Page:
Kester Reid is an outdoor mentor leading land-based learning and nature connection work in Canada. He has a background of conservation field work in the tropics, mainly in the Western Amazon: Peru and Ecuador. It was during work with isolated Achuar communities of Pastaza’s interior that Kester came to know Flavio in 2014. They quickly established that they had shared vision, and Kester began to spend time with Flavio’s family – learning and assisting them in such ways as he could. Kester is a writer, and Flavio requested that he begin work on a book telling the history of the Ayuy Yu clan. Working from some seventy hours of recordings with Flavio and some elders, Kester has been crafting the story that tells of the clan’s origins and purpose – where they are from, and where they are going. Flavio is keen for the story to reach Western ears, in the English language, and that the story reflect the Mystery and Wealth of their lived experience as medicine people and true guardians of ancestral territories. Kester also assists Flavio with international travel, facilitating and interpreting for events and ceremonies. He lives between Canada and Ecuador.
Dr. April Liu is an independent scholar and cultural programmer based in Vancouver, BC who is focused on building bridges between Indigenous communities around the world. She has served as the Curator of Public Programs and Engagement at the Museum of Anthropology at UBC, and taught courses in visual culture and global modernity at Emily Carr University of Art and Design and the University of British Columbia. Over the years, she has organized numerous festivals, arts programs, and international research projects involving the safeguarding of intangible cultural heritage in Asia and Canada, and served as an expert consultant for UNESCO’s Intangible Cultural Heritage section in 2016. She holds a doctorate in art history from the University of British Columbia.
Cian Dalglish completed his MSc in Anthropology, Environment and Development in2018 at University College London. His interest lies in Amazonian cultures, Indigenous knowledge and shamanistic knowledge-practice. In particular, he examines the relationship between these and mainstream development initiatives. He chose the Wayusa School as the topic of his Master’s dissertation and spent a transformative two months living in the Amazanga community. The dissertation explores the Wayusa School as an alternative model of development grounded in the spiritual practices of Flavio and his family; it represents a decolonial project that seeks genuine Indigenous empowerment and revival through land-based healing and ancestral teachings. Cian is also a passionate musician, traveller, budding writer, and linguist (with fluent English and French and fast improving Spanish). Whether through a PhD, professional research or otherwise, Cian is dedicated to deepening his knowledge and understanding of Amazonian cultures and their complex relation to their physical and metaphysical realities.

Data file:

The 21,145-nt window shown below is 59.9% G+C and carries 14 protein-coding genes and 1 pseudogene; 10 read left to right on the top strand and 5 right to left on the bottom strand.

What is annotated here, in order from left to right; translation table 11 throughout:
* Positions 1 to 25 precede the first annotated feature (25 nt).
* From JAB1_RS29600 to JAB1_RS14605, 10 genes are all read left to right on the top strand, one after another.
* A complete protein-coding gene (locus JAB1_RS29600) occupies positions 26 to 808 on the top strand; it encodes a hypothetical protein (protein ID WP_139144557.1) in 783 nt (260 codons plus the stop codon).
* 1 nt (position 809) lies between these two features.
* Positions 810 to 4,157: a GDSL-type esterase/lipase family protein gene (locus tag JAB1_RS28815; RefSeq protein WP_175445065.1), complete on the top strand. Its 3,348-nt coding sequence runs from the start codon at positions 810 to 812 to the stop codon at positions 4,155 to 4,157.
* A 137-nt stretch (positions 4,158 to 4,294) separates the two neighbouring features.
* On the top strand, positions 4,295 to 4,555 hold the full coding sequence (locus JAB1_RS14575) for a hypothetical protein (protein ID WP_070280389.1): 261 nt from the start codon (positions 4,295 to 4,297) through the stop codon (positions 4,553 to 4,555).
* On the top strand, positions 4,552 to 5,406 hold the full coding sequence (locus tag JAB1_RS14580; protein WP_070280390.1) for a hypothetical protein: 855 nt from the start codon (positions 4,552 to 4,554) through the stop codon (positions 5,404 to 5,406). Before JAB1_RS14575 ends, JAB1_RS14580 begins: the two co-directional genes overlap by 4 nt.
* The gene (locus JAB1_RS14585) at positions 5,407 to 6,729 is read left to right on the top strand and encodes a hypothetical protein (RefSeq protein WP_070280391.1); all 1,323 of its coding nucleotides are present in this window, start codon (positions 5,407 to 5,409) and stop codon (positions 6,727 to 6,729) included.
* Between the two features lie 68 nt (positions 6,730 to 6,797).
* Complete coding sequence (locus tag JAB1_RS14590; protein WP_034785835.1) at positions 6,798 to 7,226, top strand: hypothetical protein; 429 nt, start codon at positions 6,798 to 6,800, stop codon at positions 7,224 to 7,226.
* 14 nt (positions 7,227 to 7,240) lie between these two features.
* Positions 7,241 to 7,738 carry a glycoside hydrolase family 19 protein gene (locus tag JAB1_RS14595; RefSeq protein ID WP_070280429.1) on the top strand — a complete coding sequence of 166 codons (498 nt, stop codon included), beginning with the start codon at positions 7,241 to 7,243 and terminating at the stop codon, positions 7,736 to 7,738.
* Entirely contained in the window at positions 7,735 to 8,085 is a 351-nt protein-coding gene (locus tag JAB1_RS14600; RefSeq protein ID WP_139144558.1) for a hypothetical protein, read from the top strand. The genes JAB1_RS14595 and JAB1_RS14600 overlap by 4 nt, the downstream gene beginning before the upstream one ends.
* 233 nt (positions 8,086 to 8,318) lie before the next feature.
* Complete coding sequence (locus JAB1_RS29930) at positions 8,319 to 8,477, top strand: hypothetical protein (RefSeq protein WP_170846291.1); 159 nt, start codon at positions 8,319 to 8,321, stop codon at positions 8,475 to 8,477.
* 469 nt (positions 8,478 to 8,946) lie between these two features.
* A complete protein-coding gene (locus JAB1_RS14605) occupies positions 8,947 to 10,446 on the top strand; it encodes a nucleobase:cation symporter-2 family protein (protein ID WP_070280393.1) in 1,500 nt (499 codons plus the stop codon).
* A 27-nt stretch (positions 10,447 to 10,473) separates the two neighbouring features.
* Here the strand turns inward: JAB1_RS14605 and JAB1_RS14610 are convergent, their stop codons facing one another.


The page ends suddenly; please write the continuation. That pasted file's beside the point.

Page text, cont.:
Arun Fryer is an award-wining Vancouver-based Métis filmmaker, producer, and educator. His films and multimedia projects have been featured in festivals around the world. He directed a number of films and TV shows such as Before She’s Gone (2017), Behind the 8 Ball (2012), Cyburbia (2010), and Tomorrow’s Love (2010). He has produced short films, documentaries, and videos, including The Shipment (2018), Cadence (2016), and Citizen Jane (2014). Arun was the recipient of the 2013 Vancouver Mayor’s Arts Award for Emerging Artist in Film & Media and sat on the Board of Directors for DOC BC from 2013-2015. Arun has mentored Indigenous youth at the Fort McMurray Reel 2 Reel Filmmaking Workshops (2017). He is currently an instructor at the Vancouver Film School. arunfryer.com
Ana Maria Carrizales is a Peruvian-Canadian actress, writer, filmmaker, and media producer based in Vancouver. She served as a senior producer of video content at Pocketlive (2016-2017) and a program coordinator and community liaison for the Cineworks Independent Filmmakers Society (2012-2015) and Urban Ink Productions (2014-2015), an Indigenous and intercultural theatre company. In 2009, Ana co-directed the Playback Theater Youth Troupe, a multi-disciplinary project that won the 2013 City of Richmond’s Arts Innovation Award for artistic excellence. She has written and directed a number of films and short docs, including Playback (2009), Prayers for Dawn (2010), and Journey for Action (2012). She served as production manager for the Coyote Science pilot episode, directed by Indigenous filmmaker Loretta Todd. She was awarded an NBC Universal Screenwriting Scholarship and received the Best Screenplay Award in 2008 and the Audience Choice Award from the Vancouver Short Film Festival in 2017. She sits on the Board of DOC BC and Vancouver Latin-American Film Festival. Recently she served as juror for Best Canadian Documentary in DOXA film festival. She is currently a part-time instructor at Vancouver Film School.
Andrea Davis is a passionate vegetable and plant grower, herbalist, food artist, writer, and traveler. She comes from South Dakota and Panama, and has spent many years working on projects ranging from permaculture to teaching English all over Latin America. Andrea met Flavio Santi and his family in Pastaza, Ecuador in 2014 when she came to learn about medicinal plants with his parents Rafael Santi and Lucila Vargas. Soon thereafter she became immersed in the Ayuy Yu family mythology and began a collaboration to recuperate the myths to preserve them for future generations. Andrea continues to study mythology and healing/spiritual practices with Flavio and other indigenous communities, as well as translate, write, and organize for various events.